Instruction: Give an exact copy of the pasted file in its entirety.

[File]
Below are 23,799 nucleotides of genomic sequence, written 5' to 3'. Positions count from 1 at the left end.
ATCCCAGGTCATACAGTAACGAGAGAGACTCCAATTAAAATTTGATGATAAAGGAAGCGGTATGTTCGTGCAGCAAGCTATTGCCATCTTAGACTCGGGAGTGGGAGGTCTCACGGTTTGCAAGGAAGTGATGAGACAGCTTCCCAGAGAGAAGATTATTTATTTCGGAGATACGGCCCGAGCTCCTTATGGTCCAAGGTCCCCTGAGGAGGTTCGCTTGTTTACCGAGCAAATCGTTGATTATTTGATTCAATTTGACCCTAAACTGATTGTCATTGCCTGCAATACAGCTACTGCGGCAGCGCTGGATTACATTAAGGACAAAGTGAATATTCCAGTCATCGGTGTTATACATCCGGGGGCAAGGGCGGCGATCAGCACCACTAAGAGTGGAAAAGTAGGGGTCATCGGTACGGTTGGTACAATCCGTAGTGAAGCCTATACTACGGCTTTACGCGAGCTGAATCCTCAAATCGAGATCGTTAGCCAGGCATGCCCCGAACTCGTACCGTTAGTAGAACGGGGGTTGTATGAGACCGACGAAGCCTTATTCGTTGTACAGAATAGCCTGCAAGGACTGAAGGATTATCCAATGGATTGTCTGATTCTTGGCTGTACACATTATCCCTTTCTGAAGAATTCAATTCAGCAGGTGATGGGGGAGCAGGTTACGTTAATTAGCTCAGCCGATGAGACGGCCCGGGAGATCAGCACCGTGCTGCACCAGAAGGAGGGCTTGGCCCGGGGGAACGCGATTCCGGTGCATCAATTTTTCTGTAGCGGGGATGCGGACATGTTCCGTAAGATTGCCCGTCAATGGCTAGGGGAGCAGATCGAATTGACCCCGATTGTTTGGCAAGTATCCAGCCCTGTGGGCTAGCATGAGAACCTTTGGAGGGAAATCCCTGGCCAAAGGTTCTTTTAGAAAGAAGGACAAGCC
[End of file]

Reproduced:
Below are 23,799 nucleotides of genomic sequence, written 5' to 3'. Positions count from 1 at the left end.
ATCCCAGGTCATACAGTAACGAGAGAGACTCCAATTAAAATTTGATGATAAAGGAAGCGGTATGTTCGTGCAGCAAGCTATTGCCATCTTAGACTCGGGAGTGGGAGGTCTCACGGTTTGCAAGGAAGTGATGAGACAGCTTCCCAGAGAGAAGATTATTTATTTCGGAGATACGGCCCGAGCTCCTTATGGTCCAAGGTCCCCTGAGGAGGTTCGCTTGTTTACCGAGCAAATCGTTGATTATTTGATTCAATTTGACCCTAAACTGATTGTCATTGCCTGCAATACAGCTACTGCGGCAGCGCTGGATTACATTAAGGACAAAGTGAATATTCCAGTCATCGGTGTTATACATCCGGGGGCAAGGGCGGCGATCAGCACCACTAAGAGTGGAAAAGTAGGGGTCATCGGTACGGTTGGTACAATCCGTAGTGAAGCCTATACTACGGCTTTACGCGAGCTGAATCCTCAAATCGAGATCGTTAGCCAGGCATGCCCCGAACTCGTACCGTTAGTAGAACGGGGGTTGTATGAGACCGACGAAGCCTTATTCGTTGTACAGAATAGCCTGCAAGGACTGAAGGATTATCCAATGGATTGTCTGATTCTTGGCTGTACACATTATCCCTTTCTGAAGAATTCAATTCAGCAGGTGATGGGGGAGCAGGTTACGTTAATTAGCTCAGCCGATGAGACGGCCCGGGAGATCAGCACCGTGCTGCACCAGAAGGAGGGCTTGGCCCGGGGGAACGCGATTCCGGTGCATCAATTTTTCTGTAGCGGGGATGCGGACATGTTCCGTAAGATTGCCCGTCAATGGCTAGGGGAGCAGATCGAATTGACCCCGATTGTTTGGCAAGTATCCAGCCCTGTGGGCTAGCATGAGAACCTTTGGAGGGAAATCCCTGGCCAAAGGTTCTTTTAGAAAGAAGGACAAGCC